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Biker pursues adventure with dogged determination
One man's journey to deliver food for sled dogs in Churchill, Man., reveals a passion for a forgotten corner of Canada
Special to The Globe and Mail

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Friday, April 13, 2018 – Page D6

Waking up after a hard fall off his motorcycle on a frozen stretch of midwinter ice road near Churchill, Man., Oliver (Brokentooth) Solaro discovered his spare jerrycan of gasoline was drained and the engine was cold.

Maybe the trip to Churchill to deliver dog food wasn't such a brilliant idea, after all.

But Solaro, who turns 52 in May, has had more than a few hard falls in his life ("I have incessant issues with the laws of gravity"). A little tumble in the tundra wasn't about to stop his self-appointed mission to feed Churchill's sled dogs. He got back on his feet, restarted his bike, retied the sled and crawled back to pick up his second load of dog food.

Delivering 450 kilograms of dog food via motorcycle wasn't really going to save all of Churchill's dogs, but Solaro saw it as an important symbolic act. Since the rail line to Churchill was washed out by flooding in the spring of 2017, the cost of flying in basic goods has soared.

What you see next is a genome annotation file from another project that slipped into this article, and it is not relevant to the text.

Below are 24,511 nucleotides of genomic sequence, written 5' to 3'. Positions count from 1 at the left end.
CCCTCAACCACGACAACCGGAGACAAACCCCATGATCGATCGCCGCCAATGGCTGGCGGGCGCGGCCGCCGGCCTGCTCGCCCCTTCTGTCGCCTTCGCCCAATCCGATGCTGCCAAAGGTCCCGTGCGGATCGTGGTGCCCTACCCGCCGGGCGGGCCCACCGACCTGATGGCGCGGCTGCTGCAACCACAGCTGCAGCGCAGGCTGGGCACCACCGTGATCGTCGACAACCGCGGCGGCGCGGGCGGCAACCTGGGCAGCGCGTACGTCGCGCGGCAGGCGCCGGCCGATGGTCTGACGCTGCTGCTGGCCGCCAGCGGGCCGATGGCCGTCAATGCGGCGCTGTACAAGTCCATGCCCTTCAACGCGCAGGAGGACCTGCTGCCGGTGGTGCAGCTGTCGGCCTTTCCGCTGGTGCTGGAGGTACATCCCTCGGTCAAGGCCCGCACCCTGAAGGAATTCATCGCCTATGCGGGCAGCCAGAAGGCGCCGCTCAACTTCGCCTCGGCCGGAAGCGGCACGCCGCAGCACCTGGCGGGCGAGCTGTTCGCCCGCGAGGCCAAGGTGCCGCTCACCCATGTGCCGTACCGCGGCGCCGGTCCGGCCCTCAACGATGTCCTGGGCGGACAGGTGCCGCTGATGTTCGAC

Transporting dog food to Churchill by air costs $140 a bag - a price so steep that owners are faced with the grim prospect of putting their animals down. Solaro says losing the dogs would be a devastating blow to a community that relies on sledding as a key tourism attraction.

"Churchill is such a beautiful, gorgeous town," says Solaro, who normally resides in the peaceful hamlet of Williamsford, near Owen Sound, Ont. "If [the rail line] isn't fixed soon, it'll die."

Solaro's love of winter motorcycling began about a decade ago, after he met Michelle, the woman he would later marry. In 2009, the pair prepared to try racing ski bikes in the annual 3,200-kilometre Cain's Quest snowmobile race in Labrador. But the couple were so ill prepared, he says, it was fortunate the race was cancelled that year.

"We wouldn't have made it past the first checkpoint."

In 2013, Solaro set out to be the first bike rider to try the 752-km Wapusk Trail between Gillam and Thompson, Man. - classified by Guinness World Records as the world's longest ice road - but turned back two-thirds of the way through when he ran out of time. He completed it on his second try in 2015.

When Solaro heard about Churchill's problems with getting affordable supplies, he decided to try to help the dogs. He persuaded motorcycle distributor Motorsports Canada to lend him a CCM GP450 and ATV company Camso to supply him with a conversion kit that includes tracks and runners.

"I brought the bike into the living room and ripped it to pieces," he says. Then, he "Frankensteined" the bike and track kit together, using his welding skills and spare bits of metal culled from around his house in Williamsford.

"I said to myself, 'I don't know if this is going to work,' " he says.

"I really didn't."

He arranged to meet a couple of friends with 4x4 trucks to meet at Gillam, Man., about 270 km south of Churchill where the road ends and the ice road begins.